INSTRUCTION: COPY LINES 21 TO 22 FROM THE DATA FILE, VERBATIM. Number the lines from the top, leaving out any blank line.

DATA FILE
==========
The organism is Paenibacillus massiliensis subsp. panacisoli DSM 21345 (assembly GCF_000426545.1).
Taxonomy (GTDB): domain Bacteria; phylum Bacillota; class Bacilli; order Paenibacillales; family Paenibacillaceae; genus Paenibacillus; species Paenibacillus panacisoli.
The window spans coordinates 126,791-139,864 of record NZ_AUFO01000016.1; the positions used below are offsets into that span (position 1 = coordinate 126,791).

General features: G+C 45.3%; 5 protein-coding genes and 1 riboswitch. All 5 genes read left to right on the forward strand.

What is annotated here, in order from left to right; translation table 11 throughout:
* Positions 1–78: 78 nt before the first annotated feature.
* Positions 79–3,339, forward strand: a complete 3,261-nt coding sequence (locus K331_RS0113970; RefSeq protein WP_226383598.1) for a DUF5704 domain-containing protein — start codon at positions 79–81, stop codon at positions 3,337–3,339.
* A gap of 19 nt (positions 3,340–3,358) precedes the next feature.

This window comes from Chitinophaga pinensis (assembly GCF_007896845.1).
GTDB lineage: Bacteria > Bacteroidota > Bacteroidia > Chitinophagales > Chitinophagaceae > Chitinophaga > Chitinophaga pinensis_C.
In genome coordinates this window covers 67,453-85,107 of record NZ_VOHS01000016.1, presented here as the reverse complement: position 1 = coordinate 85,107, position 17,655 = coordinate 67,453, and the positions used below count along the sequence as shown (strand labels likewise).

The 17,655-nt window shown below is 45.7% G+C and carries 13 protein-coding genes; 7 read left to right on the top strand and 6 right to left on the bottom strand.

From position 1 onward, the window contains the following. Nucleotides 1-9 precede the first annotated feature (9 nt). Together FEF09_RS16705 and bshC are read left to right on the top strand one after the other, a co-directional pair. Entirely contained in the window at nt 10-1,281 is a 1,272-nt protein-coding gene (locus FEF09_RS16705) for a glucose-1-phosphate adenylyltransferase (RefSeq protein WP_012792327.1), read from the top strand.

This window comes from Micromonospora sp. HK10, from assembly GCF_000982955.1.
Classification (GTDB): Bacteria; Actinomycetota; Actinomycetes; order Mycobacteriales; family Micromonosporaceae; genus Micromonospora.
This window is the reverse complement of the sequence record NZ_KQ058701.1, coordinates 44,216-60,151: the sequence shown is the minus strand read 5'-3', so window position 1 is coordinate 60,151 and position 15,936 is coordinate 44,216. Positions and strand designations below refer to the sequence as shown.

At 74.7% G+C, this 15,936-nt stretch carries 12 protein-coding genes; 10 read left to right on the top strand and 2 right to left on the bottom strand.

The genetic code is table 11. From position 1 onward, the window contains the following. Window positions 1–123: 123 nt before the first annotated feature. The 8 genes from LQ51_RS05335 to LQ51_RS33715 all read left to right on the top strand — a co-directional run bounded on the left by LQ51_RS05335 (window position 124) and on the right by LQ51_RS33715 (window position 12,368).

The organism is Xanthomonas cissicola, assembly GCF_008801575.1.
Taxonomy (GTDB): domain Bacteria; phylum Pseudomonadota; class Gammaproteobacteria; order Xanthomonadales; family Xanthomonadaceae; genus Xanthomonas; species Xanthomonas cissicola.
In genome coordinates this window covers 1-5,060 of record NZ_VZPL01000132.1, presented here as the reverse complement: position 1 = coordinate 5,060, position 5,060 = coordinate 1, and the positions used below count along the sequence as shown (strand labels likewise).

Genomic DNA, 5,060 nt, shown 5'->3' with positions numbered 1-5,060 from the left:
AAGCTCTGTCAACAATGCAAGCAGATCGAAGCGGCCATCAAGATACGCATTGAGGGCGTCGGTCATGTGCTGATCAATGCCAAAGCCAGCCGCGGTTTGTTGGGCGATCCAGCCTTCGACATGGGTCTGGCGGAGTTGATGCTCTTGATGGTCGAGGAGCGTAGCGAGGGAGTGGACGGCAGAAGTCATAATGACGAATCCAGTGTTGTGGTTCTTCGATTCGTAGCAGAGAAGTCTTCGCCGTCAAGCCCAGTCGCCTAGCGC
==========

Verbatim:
In genome coordinates this window covers 1-5,060 of record NZ_VZPL01000132.1, presented here as the reverse complement: position 1 = coordinate 5,060, position 5,060 = coordinate 1, and the positions used below count along the sequence as shown (strand labels likewise).

Genomic DNA, 5,060 nt, shown 5'->3' with positions numbered 1-5,060 from the left: